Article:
(NewsNation) — The travel summer surge is in full effect, with more than 6.5 million people being screened by the TSA this weekend despite sky-high flight prices and inflation.
Airfares averaged more than $400 for a round-trip ticket, up 45% from last year according to travel firm Hopper. People also decided to hit the road this year, with AAA estimating more than 39 million people traveled at least 50 miles from home. But drivers didn’t catch much of a break on car travel costs either. The national average for a gallon of gas reached a new record this weekend hitting $4.62 a gallon. Just last year, gas prices were $3.05.
“It’s been very frustrating to have to go find another hotel for a night, buy new plane tickets,” a traveler told NewsNation. “We spent $200 on an Uber all the way here. We’ve been spending a lot of money.”
If you plan to travel this summer, travel experts say these are the circumstances one should expect. Delta just announced it is cutting 100 flights daily through August. JetBlue is also reducing its flight schedule by i to 10 percent, and Alaska Airlines will cut two percent of its flights due to a pilot shortage.
Travel expert Kendra Thornton and economist Ernst Coupet Jr. weighed in on the best ways to save despite the travel surge and inflation and what to be aware of on “Morning in America.” You can watch the full Economic Brain Room in the player above.
Book your travel on Tuesday
Travel expert Kendra Thornton recommends booking your flight during the week as prices tend to go up on the weekend when more people have time to book. Thornton recommends Tuesday, but any day midweek will traditionally be cheaper than the weekend.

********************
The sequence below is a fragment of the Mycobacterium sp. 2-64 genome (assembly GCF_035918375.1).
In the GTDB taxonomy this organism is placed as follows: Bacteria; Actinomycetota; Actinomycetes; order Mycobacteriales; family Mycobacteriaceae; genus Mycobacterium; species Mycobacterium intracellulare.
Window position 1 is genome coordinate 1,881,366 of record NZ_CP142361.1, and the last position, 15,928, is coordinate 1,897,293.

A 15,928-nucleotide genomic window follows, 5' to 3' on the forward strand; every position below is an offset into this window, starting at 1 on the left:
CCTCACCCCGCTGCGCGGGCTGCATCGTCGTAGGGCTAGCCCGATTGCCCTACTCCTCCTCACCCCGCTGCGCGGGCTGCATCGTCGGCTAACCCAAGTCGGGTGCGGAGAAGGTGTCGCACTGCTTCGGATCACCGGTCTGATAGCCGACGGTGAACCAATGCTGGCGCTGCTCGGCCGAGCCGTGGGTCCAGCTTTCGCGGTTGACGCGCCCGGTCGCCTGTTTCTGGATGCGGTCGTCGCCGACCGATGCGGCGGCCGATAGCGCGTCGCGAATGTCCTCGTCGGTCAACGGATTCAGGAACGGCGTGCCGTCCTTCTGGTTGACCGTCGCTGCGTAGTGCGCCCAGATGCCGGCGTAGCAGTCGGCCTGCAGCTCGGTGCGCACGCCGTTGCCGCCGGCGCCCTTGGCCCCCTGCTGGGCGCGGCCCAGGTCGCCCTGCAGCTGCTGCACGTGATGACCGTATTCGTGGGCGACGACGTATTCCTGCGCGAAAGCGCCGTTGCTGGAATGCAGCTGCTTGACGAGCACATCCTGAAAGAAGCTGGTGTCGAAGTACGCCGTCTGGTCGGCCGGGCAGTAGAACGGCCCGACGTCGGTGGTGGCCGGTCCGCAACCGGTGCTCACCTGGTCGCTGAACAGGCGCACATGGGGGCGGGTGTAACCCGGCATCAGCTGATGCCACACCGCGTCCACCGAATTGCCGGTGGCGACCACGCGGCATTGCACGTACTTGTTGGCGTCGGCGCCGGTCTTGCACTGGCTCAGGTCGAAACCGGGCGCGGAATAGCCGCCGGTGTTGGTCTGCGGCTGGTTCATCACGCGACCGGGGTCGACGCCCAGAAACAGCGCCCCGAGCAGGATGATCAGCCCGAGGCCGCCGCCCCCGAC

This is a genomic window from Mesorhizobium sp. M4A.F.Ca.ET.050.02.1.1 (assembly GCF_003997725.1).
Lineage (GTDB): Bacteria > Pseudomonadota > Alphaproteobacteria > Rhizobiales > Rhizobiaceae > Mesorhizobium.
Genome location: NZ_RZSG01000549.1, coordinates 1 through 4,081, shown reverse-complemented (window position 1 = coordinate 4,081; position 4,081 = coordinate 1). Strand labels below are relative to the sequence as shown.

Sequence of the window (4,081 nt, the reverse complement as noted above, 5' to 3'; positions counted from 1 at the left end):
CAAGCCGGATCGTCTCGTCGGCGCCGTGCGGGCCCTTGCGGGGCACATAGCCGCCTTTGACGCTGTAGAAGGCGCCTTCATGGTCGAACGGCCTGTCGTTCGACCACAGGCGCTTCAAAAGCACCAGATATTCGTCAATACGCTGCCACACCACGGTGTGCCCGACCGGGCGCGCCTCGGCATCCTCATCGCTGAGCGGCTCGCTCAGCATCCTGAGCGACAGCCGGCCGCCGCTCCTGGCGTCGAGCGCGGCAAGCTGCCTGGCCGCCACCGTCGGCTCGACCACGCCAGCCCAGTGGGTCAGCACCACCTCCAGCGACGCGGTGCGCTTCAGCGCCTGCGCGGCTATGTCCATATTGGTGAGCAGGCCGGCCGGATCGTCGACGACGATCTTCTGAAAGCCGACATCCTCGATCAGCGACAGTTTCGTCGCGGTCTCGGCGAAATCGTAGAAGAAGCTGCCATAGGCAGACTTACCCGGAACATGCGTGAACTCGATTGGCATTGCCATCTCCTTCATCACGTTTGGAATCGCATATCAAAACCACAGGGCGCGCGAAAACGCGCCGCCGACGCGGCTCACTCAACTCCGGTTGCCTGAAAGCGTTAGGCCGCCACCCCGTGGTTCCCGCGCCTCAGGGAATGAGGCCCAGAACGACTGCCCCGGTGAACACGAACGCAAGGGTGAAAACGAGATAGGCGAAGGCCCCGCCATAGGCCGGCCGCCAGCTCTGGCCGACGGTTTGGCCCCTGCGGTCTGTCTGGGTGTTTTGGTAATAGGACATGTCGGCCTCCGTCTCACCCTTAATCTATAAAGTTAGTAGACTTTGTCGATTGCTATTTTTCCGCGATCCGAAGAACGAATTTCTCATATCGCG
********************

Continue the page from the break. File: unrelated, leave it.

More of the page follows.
Flight out on Wednesday
Thornton said the best day to fly is Wednesday, yet another testament to the economic benefits of midweek travel.
Book last minute
The app “Hotel Tonight” is a great option for those looking for a quick stay. It allows guests to book a hotel stay the day of.
When the price of one mode of transportation increases, all increase
Coupet warned to be wary of when one mode of transportation prices increases — that means the others are soon on their way.
“When prices of gas rise, it’s going to have an impact on all the other types of transportation. So because there are substitutes, flying is going to be more expensive. Driving obviously is going to be more expensive.” Coupet said. “I expect airline fees to be high as well because they’re all competing industries.”
Interviews have been edited for length and clarity.